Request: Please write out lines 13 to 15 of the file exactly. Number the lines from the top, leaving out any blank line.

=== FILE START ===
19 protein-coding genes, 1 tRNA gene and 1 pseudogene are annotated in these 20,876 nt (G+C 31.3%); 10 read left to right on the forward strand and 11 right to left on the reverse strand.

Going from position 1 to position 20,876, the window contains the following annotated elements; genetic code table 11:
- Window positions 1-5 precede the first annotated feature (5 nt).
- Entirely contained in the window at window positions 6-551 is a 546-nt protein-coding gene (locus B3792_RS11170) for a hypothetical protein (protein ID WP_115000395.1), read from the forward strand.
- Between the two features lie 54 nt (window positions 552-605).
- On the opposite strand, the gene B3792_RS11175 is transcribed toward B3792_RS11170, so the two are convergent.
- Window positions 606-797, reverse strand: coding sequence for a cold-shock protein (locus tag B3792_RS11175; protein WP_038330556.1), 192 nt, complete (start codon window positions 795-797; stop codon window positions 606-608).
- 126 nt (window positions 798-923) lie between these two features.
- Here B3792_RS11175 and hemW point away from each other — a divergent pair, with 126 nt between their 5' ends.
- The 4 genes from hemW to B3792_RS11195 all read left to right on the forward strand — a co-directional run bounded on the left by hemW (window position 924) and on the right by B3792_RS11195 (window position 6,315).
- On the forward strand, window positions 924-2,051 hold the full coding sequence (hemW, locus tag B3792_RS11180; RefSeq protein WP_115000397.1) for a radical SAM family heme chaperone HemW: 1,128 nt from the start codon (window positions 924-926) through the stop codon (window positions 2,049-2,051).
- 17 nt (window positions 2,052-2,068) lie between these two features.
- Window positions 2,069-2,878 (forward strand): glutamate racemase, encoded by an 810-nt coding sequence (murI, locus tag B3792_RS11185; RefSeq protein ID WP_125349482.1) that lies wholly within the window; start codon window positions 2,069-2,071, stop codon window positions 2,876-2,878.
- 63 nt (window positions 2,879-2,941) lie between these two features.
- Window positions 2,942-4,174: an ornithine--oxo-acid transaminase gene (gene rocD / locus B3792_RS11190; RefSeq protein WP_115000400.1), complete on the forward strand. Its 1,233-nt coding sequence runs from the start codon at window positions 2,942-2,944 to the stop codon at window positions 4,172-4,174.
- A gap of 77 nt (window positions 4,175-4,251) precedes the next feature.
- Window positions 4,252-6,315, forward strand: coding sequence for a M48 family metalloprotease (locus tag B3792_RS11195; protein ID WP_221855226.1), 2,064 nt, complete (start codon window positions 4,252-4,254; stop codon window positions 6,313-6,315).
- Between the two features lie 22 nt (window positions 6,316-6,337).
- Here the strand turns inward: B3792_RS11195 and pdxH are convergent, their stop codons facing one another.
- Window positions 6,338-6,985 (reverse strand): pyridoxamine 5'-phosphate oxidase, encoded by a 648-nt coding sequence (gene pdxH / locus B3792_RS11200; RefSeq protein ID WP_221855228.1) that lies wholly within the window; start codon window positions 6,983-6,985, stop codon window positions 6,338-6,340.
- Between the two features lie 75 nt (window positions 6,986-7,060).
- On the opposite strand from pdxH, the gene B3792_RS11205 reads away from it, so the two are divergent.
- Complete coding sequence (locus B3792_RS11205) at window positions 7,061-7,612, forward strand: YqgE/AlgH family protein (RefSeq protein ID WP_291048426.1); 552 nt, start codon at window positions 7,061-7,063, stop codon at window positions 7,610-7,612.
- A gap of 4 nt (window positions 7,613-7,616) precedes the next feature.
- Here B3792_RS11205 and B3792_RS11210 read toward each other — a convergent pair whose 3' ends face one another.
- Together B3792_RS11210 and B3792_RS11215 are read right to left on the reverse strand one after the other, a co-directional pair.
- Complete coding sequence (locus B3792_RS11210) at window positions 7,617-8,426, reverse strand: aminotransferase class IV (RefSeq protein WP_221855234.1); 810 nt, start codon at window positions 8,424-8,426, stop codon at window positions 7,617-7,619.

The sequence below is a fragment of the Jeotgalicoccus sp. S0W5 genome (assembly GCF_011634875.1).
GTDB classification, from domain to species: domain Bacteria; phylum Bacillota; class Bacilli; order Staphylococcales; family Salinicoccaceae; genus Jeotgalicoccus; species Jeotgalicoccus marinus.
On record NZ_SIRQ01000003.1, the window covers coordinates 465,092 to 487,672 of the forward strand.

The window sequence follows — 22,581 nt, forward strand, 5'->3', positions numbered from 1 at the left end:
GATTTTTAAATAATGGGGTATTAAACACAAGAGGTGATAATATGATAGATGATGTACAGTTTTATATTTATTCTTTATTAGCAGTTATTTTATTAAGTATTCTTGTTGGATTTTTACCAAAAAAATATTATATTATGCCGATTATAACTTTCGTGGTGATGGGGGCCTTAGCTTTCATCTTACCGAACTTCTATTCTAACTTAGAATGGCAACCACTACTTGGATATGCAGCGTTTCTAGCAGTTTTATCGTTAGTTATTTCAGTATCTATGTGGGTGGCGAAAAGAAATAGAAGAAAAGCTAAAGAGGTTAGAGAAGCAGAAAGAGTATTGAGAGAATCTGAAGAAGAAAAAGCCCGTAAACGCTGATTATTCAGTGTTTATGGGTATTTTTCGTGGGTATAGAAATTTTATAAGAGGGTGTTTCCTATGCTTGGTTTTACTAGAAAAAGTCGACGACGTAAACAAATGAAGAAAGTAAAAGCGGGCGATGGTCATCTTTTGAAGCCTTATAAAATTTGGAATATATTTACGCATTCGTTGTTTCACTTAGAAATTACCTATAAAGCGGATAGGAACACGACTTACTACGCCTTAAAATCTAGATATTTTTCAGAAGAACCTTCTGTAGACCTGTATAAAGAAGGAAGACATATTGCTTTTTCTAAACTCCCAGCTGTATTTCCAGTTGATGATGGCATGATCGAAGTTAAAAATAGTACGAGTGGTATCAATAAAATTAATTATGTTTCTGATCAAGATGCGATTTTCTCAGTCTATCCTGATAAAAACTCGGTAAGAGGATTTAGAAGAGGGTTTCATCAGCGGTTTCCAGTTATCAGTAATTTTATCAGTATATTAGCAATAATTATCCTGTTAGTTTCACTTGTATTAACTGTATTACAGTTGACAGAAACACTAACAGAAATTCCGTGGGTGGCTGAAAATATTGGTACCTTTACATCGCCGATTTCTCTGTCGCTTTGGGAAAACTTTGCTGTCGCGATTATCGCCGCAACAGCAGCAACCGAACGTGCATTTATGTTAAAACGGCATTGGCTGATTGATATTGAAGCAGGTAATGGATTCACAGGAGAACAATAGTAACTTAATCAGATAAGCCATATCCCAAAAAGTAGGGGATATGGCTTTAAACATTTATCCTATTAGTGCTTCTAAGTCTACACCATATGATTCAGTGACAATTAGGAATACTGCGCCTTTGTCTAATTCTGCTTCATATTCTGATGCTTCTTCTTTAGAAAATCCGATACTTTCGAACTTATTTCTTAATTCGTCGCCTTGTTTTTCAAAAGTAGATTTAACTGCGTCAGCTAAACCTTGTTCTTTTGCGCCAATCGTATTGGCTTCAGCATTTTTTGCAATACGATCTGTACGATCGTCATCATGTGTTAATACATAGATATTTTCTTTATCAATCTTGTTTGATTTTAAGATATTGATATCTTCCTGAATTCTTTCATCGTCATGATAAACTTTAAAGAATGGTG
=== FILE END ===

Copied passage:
- Window positions 2,069-2,878 (forward strand): glutamate racemase, encoded by an 810-nt coding sequence (murI, locus tag B3792_RS11185; RefSeq protein ID WP_125349482.1) that lies wholly within the window; start codon window positions 2,069-2,071, stop codon window positions 2,876-2,878.
- 63 nt (window positions 2,879-2,941) lie between these two features.
- Window positions 2,942-4,174: an ornithine--oxo-acid transaminase gene (gene rocD / locus B3792_RS11190; RefSeq protein WP_115000400.1), complete on the forward strand. Its 1,233-nt coding sequence runs from the start codon at window positions 2,942-2,944 to the stop codon at window positions 4,172-4,174.